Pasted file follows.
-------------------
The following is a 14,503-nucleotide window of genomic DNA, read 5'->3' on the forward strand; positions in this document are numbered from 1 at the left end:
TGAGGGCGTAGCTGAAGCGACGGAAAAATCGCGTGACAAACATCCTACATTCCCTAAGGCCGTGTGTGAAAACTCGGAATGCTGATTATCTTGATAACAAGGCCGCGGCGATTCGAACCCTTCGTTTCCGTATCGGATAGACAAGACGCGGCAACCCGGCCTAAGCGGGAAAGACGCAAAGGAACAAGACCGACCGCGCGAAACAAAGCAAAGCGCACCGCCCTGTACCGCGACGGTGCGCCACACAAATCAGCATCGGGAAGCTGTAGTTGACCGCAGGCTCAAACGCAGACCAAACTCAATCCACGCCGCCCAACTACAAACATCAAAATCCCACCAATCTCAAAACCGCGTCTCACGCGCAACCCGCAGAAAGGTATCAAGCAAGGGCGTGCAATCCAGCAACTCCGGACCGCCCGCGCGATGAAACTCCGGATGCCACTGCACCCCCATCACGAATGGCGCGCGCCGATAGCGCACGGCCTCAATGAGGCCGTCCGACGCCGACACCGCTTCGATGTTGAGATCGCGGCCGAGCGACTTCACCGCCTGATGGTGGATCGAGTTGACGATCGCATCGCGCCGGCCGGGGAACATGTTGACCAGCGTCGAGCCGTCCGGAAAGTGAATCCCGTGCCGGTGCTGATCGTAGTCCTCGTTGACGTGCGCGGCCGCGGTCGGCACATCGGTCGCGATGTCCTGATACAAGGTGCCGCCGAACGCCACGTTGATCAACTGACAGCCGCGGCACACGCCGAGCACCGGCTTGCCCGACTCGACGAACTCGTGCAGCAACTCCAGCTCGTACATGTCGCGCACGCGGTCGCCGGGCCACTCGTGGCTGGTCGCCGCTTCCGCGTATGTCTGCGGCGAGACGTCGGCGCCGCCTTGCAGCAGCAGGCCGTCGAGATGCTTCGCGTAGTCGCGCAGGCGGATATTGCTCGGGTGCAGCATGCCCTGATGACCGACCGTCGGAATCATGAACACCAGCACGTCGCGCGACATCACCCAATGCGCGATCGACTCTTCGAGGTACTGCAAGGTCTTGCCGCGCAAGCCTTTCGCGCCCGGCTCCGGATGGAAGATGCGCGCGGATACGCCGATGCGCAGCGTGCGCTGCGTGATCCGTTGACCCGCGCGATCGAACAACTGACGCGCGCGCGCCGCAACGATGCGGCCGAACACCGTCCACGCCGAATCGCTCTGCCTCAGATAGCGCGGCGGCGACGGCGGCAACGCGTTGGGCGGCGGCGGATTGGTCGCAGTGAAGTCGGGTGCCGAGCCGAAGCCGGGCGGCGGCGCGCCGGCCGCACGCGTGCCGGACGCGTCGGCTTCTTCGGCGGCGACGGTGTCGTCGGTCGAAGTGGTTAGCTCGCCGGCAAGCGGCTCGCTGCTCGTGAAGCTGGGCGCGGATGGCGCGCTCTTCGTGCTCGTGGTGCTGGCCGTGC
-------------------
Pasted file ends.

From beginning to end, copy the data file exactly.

The following is a 14,503-nucleotide window of genomic DNA, read 5'->3' on the forward strand; positions in this document are numbered from 1 at the left end:
TGAGGGCGTAGCTGAAGCGACGGAAAAATCGCGTGACAAACATCCTACATTCCCTAAGGCCGTGTGTGAAAACTCGGAATGCTGATTATCTTGATAACAAGGCCGCGGCGATTCGAACCCTTCGTTTCCGTATCGGATAGACAAGACGCGGCAACCCGGCCTAAGCGGGAAAGACGCAAAGGAACAAGACCGACCGCGCGAAACAAAGCAAAGCGCACCGCCCTGTACCGCGACGGTGCGCCACACAAATCAGCATCGGGAAGCTGTAGTTGACCGCAGGCTCAAACGCAGACCAAACTCAATCCACGCCGCCCAACTACAAACATCAAAATCCCACCAATCTCAAAACCGCGTCTCACGCGCAACCCGCAGAAAGGTATCAAGCAAGGGCGTGCAATCCAGCAACTCCGGACCGCCCGCGCGATGAAACTCCGGATGCCACTGCACCCCCATCACGAATGGCGCGCGCCGATAGCGCACGGCCTCAATGAGGCCGTCCGACGCCGACACCGCTTCGATGTTGAGATCGCGGCCGAGCGACTTCACCGCCTGATGGTGGATCGAGTTGACGATCGCATCGCGCCGGCCGGGGAACATGTTGACCAGCGTCGAGCCGTCCGGAAAGTGAATCCCGTGCCGGTGCTGATCGTAGTCCTCGTTGACGTGCGCGGCCGCGGTCGGCACATCGGTCGCGATGTCCTGATACAAGGTGCCGCCGAACGCCACGTTGATCAACTGACAGCCGCGGCACACGCCGAGCACCGGCTTGCCCGACTCGACGAACTCGTGCAGCAACTCCAGCTCGTACATGTCGCGCACGCGGTCGCCGGGCCACTCGTGGCTGGTCGCCGCTTCCGCGTATGTCTGCGGCGAGACGTCGGCGCCGCCTTGCAGCAGCAGGCCGTCGAGATGCTTCGCGTAGTCGCGCAGGCGGATATTGCTCGGGTGCAGCATGCCCTGATGACCGACCGTCGGAATCATGAACACCAGCACGTCGCGCGACATCACCCAATGCGCGATCGACTCTTCGAGGTACTGCAAGGTCTTGCCGCGCAAGCCTTTCGCGCCCGGCTCCGGATGGAAGATGCGCGCGGATACGCCGATGCGCAGCGTGCGCTGCGTGATCCGTTGACCCGCGCGATCGAACAACTGACGCGCGCGCGCCGCAACGATGCGGCCGAACACCGTCCACGCCGAATCGCTCTGCCTCAGATAGCGCGGCGGCGACGGCGGCAACGCGTTGGGCGGCGGCGGATTGGTCGCAGTGAAGTCGGGTGCCGAGCCGAAGCCGGGCGGCGGCGCGCCGGCCGCACGCGTGCCGGACGCGTCGGCTTCTTCGGCGGCGACGGTGTCGTCGGTCGAAGTGGTTAGCTCGCCGGCAAGCGGCTCGCTGCTCGTGAAGCTGGGCGCGGATGGCGCGCTCTTCGTGCTCGTGGTGCTGGCCGTGC